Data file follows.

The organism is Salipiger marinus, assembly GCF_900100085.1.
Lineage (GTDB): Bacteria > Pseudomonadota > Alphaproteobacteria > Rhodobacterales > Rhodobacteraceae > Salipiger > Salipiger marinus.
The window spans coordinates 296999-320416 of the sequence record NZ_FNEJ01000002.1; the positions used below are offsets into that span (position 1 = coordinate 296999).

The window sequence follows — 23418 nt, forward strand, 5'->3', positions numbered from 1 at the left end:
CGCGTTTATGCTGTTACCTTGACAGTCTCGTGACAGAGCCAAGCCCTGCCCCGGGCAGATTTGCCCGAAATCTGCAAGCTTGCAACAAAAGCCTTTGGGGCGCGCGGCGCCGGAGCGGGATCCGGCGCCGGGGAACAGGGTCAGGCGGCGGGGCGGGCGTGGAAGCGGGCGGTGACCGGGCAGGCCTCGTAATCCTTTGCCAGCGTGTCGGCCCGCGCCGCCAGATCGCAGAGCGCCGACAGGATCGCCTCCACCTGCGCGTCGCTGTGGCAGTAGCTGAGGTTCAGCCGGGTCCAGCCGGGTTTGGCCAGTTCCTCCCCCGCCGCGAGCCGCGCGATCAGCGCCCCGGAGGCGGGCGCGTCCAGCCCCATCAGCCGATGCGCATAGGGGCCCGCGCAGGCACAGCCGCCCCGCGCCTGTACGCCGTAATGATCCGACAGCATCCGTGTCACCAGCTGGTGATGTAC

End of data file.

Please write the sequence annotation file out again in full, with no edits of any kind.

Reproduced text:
The organism is Salipiger marinus, assembly GCF_900100085.1.
Lineage (GTDB): Bacteria > Pseudomonadota > Alphaproteobacteria > Rhodobacterales > Rhodobacteraceae > Salipiger > Salipiger marinus.
The window spans coordinates 296999-320416 of the sequence record NZ_FNEJ01000002.1; the positions used below are offsets into that span (position 1 = coordinate 296999).

The window sequence follows — 23418 nt, forward strand, 5'->3', positions numbered from 1 at the left end:
CGCGTTTATGCTGTTACCTTGACAGTCTCGTGACAGAGCCAAGCCCTGCCCCGGGCAGATTTGCCCGAAATCTGCAAGCTTGCAACAAAAGCCTTTGGGGCGCGCGGCGCCGGAGCGGGATCCGGCGCCGGGGAACAGGGTCAGGCGGCGGGGCGGGCGTGGAAGCGGGCGGTGACCGGGCAGGCCTCGTAATCCTTTGCCAGCGTGTCGGCCCGCGCCGCCAGATCGCAGAGCGCCGACAGGATCGCCTCCACCTGCGCGTCGCTGTGGCAGTAGCTGAGGTTCAGCCGGGTCCAGCCGGGTTTGGCCAGTTCCTCCCCCGCCGCGAGCCGCGCGATCAGCGCCCCGGAGGCGGGCGCGTCCAGCCCCATCAGCCGATGCGCATAGGGGCCCGCGCAGGCACAGCCGCCCCGCGCCTGTACGCCGTAATGATCCGACAGCATCCGTGTCACCAGCTGGTGATGTAC